Home > Family > I come from a woman who fought.

I come from a woman who fought.

Today is my mom’s birthday. Last year on this day, I was on an Amtrak train to visit a friend in Washington, DC, and I wrote a post about my mom’s suicide.  This year, I spent most of December feeling anxious on how I would feel this year on her birthday and how those feelings would manifest. December kind of sucks anyway. December 19th marks the anniversary of oh my brother’s death. In the 14 years since he died, I’ve acknowledged December 19th to varying degrees, which frequently included forcefully ignoring its significance. This December felt particularly difficult, since both staff and clients at my job lost family and friends almost weekly. Some clients were coping with anniversaries of lost loved ones of their own. But I kept my anniversary quiet at work. When I realized how closely January 6th followed December 19th, I started to worry that January 1st wouldn’t feel hopeful at all, and would simply drag all those complicated, anxious feelings that December harbors into the next year.

For most of today, January 6th felt pleasantly unremarkable. Then about 30 minutes ago, I realized how unremarkable today felt and subsequently busted out crying.  My mom died in 2006 and now in 2013, I still don’t know what I’m supposed to do today. I don’t know how to acknowledge her. Of course, I recognize their is no formula for grief and loss. It’s not a linear process. There is no time line. In a lot of ways, there is no end in coping with my mom’s death.

As I try to sort through my mom’s death, I think there’s such a balance of letting go and holding on, of allowing myself to actually feel horribly upset, but to not get lost in it.   I have to let myself feel profoundly sad , but I can’t let that sadness paralyze me. At the same time, I don’t want to kid myself and keep pushing through each year as though I’m some supremely optimistic, indestructible individual who has never felt overwhelmed and helpless when I think about the fact that mom committed suicide. I have to constantly remind myself that sadness does not equate weakness.

My mom was a profoundly sad person, but I would never call her weak. I know that some people would consider my mother’s suicide weakness, but those people didn’t see her fight. My mom was such a complicated person, and I think that’s why figuring out how to deal with her death feels complicated.  But I come from a family of scappers. So now, I keep thinking about all the times my mom tried to do something different with her life, concentrating all she had to try to make herself better. I’m proud of her for that.  I’m proud to know that I come from a woman who fought.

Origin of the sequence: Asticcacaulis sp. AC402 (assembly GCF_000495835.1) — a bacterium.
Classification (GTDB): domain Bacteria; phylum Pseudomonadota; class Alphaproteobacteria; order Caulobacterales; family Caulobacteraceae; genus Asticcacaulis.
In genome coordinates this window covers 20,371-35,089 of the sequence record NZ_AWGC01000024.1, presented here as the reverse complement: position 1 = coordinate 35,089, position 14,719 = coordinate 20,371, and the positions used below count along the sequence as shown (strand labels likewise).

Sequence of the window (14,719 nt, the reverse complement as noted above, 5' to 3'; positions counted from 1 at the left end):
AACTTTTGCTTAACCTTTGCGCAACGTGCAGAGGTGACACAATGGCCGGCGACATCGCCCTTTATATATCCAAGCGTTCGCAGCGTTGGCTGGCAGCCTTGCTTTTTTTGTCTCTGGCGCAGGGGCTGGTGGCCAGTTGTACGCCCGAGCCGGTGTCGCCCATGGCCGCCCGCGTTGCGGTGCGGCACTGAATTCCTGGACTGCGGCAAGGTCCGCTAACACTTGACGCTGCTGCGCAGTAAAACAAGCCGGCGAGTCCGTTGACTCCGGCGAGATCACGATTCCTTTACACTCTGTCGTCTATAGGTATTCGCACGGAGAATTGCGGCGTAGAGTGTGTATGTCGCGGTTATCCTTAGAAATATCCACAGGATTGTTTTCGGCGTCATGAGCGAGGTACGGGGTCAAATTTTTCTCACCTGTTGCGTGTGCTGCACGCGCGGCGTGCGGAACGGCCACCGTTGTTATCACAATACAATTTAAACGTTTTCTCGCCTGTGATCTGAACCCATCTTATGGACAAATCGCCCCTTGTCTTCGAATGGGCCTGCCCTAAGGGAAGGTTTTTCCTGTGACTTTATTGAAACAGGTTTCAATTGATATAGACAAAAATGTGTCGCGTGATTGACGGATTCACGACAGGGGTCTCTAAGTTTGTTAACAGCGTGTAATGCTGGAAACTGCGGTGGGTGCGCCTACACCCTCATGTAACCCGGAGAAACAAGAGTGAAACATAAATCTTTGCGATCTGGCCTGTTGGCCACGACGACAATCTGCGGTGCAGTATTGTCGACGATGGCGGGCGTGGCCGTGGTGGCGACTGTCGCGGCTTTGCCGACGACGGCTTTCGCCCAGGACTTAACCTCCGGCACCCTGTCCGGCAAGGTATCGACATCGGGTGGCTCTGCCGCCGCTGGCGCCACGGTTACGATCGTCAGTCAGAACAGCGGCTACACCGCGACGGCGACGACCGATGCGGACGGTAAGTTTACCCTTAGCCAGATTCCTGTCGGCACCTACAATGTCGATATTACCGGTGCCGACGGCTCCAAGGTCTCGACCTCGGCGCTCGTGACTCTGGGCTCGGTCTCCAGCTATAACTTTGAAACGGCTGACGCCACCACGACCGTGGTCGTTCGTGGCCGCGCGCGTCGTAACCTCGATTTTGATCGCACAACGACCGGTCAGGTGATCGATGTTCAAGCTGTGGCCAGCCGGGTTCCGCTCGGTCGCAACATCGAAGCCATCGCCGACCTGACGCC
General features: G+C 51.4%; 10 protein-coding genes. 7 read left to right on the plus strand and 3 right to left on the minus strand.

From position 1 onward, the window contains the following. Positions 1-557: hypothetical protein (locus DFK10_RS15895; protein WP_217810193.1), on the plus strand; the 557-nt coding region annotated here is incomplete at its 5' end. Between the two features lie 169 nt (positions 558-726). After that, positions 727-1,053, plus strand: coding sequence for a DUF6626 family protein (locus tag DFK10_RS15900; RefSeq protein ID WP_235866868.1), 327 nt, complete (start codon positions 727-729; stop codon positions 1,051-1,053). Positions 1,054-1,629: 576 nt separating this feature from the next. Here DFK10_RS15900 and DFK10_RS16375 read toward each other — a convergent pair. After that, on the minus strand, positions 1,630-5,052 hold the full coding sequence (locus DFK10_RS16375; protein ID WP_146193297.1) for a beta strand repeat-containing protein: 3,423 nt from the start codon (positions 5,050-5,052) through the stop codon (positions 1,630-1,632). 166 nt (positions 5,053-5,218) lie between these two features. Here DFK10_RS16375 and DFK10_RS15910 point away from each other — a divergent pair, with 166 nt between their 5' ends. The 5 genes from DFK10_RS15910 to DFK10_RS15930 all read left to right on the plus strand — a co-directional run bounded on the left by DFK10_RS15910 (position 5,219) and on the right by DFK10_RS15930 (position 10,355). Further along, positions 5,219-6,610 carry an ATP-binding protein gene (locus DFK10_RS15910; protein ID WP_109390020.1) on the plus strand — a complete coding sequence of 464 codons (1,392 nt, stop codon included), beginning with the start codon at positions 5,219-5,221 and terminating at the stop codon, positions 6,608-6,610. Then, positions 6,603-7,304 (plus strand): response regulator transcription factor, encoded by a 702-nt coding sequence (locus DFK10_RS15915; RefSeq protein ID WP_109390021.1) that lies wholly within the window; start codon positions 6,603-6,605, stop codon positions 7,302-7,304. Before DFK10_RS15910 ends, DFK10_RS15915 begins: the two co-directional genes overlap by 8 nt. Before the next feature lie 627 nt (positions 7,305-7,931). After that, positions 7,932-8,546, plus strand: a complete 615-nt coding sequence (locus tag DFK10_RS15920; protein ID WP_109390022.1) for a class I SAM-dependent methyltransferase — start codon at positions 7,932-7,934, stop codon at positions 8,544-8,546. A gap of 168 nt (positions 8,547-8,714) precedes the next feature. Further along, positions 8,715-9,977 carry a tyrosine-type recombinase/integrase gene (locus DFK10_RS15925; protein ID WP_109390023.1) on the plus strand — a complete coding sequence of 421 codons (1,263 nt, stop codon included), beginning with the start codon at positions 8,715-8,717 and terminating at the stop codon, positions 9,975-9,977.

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  1. January 6, 2013 at 18:48

    Oh Lori. You are doing really well. This is one of the hardest things in the world. I feel as if I have some emotional smarts and I am completely out of my league in dealing with my cousin’s suicide….COMPLETELY. She was my best friend for the longest time and then she became my most difficult relationship and still, I loved her SO MUCH. Happy birthday Phyllis. I pray for you each and every day twice a day. I reach out to you in my heart and I continue to struggle. You have a gorgeous daughter and I am grateful to have her in my life and on a shared journey with me. Let’s see how we feel in years to come. I love you very much Lori.

    • January 7, 2013 at 09:43

      Claire, you know I love you. And I’m glad we’re in this together. You make a great travel buddy. I miss you.

      • January 11, 2013 at 06:34

        why I did not see this til now, i don;t know. Gotta get with you on wordpress

  2. January 7, 2013 at 17:29

    Writing about your mother is certainly honoring her. Especially when it is in this way, respecting and honoring her strength and who she is from all angles. Looks like acknowledgement to me. Perhaps writing each year as you’ve been doing is your way? Love you lots, Lori. You are an inspiration. Thinking about you these months.

    • January 9, 2013 at 21:21

      Thanks, Ronak. You’re always so thoughtful, and one of the calm, quiet, strong friends who I am so lucky to have. x0x0xx0x0!

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